20. Julio’s (4230 Duval St.)

In our search for the top Austin spots, one Julio’s super-fan commented that the restaurant makes the “best nachos in the world, no exaggeration, verified by science.” It’s an emphatic recommendation if we’ve ever heard one. (They also serve other Tex-Mex classics like fajitas, enchiladas, and breakfast tacos.)

21. Apt 115 (2025 E. 7th St., Apt 115)

This restaurant was described by one community member as an “amazing wine bar and chef tasting menu in a cozy spot that plays vinyl records.” Designed to make you feel like you’re eating in someone’s (very beautiful) apartment, this restaurant keeps the vibe easy and the food elegant.

22. Hestia (607 W. 3rd St.)

Hestia is an elegant dinner spot that focuses on open-hearth cooking, which happens in an enormous, 20-foot, custom-made hearth. Opt for a chef’s tasting menu, or go à la carte—you really can’t go wrong either way.

23. Hopfields (3110 Guadalupe St.)

Sometimes when you’re in a new place, you want to just have a simple, good dinner—and that’s exactly what you’ll get at Hopfields. Food52 user Amy F. loves this “sweet neighborhood French bistro,” with great service and food that’s “consistently delicious.” Sign us up.

24. Distant Relatives (3901 Promontory Point Dr.)

At Distant Relatives, pitmaster Omari Mackey and his team set out to explore and celebrate the relationship between the African Diaspora in the United States and the history and traditions of barbecue. While you’ll find the requisite brisket here, you’ll want to try the pulled pork with tamarind molasses sauce and berbere-spiced pickled carrots.

25. Con Todo (10001 Metric Blvd.)

Con todo means “with everything” in Spanish, e.g. the best way to order a taco: with all available toppings. One community member loves the chori-papa tostada, but it doesn’t seem like you’ll go wrong here, whether you’re jonesing for a chicken mole taco or a beef and chorizo taco washed down with a glass bottle of Mexican Coke.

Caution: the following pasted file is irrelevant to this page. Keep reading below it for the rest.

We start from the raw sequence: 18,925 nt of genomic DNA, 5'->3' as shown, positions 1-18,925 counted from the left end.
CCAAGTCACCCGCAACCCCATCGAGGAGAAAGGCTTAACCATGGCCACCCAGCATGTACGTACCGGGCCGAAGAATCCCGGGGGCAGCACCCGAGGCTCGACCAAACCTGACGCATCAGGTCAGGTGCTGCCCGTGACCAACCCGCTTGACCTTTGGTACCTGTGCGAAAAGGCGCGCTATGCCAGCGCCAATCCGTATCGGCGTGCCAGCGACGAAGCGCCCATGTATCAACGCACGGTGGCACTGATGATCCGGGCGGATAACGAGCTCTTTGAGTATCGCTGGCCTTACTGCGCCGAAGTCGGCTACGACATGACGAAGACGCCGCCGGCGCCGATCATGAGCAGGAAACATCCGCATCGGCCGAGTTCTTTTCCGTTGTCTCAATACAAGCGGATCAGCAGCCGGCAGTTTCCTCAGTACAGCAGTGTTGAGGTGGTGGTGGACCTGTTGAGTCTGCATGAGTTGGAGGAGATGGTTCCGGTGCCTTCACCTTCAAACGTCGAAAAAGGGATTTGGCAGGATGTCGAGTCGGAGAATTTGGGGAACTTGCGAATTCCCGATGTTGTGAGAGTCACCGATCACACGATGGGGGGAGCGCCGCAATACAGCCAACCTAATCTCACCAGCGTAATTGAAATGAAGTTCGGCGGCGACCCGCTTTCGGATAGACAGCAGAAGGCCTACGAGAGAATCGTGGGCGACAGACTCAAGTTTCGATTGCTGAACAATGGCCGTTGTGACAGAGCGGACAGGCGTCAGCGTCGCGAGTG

26. Jewboy Burger (5111 Airport Blvd.)

Mo Pittle (the titular and self-appointed “JewBoy”) began this restaurant as a food truck that would honor his El Paso Jewish upbringing through food. Now a brick-and-mortar spot, JewBoy gives you the rare opportunity to order an entire latke atop your burger.

27. La Condesa (400A West 2nd St.)

While this highly-recommended downtown restaurant offers excellent Mexican food, it’s also a great place to savor an Austin special, the Mexican martini. Here, it’s made with ​​mezcal, gin, sweet vermouth, and orange.

28. Olamaie (1610 San Antonio St.)

For great Austin fine dining, Olamaie can’t be beat. Helmed by James Beard Award semifinalist Amanda Turner, the restaurant focuses on inventive and seasonally driven Southern food, like BBQ-smoked cabbage and Blue Hopi corn hushpuppies. (They’re also famous for their biscuits.)

29. Dai Due (2406 Manor Rd.)

This farm-to-table restaurant first began as an underground supper club. Now, it’s a one-stop shop for all things Texas: local meats, local meals, and local experience. Because they insist on using ingredients found in the region, their menu is always changing and features a wide range of preserved ingredients. Even the wine and beer they serve is Texas-made. And if you’re looking for some hands-on experience, their New School of Traditional Cookery offers classes in butchery and hunting.

Where to Drink

LoLo Wine Photo by LoLo Wine via @rezacristian

30. Desnudo (2505 Webberville Rd.)

Another community recommendation, this time caffeine-focused: “You'll find the best coffee in town at a tiny trailer in East Austin called Desnudo,” says Amy F. “You'll fall in love with Juan. We all do. Try whatever he suggests.” Before you’ve had your first cup, it’s easiest to take an expert’s lead.

31. The Grackle (1700 E. 6th St.)

One community member described this as a “dive bar with amazing whiskey,” which is music to our ears. If you want a low-key bar that doesn’t skimp on quality, pull up a stool at the Grackle.